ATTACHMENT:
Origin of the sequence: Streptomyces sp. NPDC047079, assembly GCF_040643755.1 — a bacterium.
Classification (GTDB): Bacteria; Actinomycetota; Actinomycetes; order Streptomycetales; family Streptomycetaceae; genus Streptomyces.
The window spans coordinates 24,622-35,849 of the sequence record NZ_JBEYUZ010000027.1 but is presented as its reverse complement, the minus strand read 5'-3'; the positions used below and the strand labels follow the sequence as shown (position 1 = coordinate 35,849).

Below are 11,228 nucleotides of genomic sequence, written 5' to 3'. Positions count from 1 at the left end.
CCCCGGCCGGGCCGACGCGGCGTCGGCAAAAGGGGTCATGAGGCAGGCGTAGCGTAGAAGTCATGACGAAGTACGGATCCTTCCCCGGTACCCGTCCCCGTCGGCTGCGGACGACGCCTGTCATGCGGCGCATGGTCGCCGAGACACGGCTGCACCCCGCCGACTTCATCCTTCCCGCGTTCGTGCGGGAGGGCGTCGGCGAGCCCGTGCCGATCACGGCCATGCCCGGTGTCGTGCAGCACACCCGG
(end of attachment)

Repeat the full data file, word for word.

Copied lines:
Origin of the sequence: Streptomyces sp. NPDC047079, assembly GCF_040643755.1 — a bacterium.
Classification (GTDB): Bacteria; Actinomycetota; Actinomycetes; order Streptomycetales; family Streptomycetaceae; genus Streptomyces.
The window spans coordinates 24,622-35,849 of the sequence record NZ_JBEYUZ010000027.1 but is presented as its reverse complement, the minus strand read 5'-3'; the positions used below and the strand labels follow the sequence as shown (position 1 = coordinate 35,849).

Below are 11,228 nucleotides of genomic sequence, written 5' to 3'. Positions count from 1 at the left end.
CCCCGGCCGGGCCGACGCGGCGTCGGCAAAAGGGGTCATGAGGCAGGCGTAGCGTAGAAGTCATGACGAAGTACGGATCCTTCCCCGGTACCCGTCCCCGTCGGCTGCGGACGACGCCTGTCATGCGGCGCATGGTCGCCGAGACACGGCTGCACCCCGCCGACTTCATCCTTCCCGCGTTCGTGCGGGAGGGCGTCGGCGAGCCCGTGCCGATCACGGCCATGCCCGGTGTCGTGCAGCACACCCGG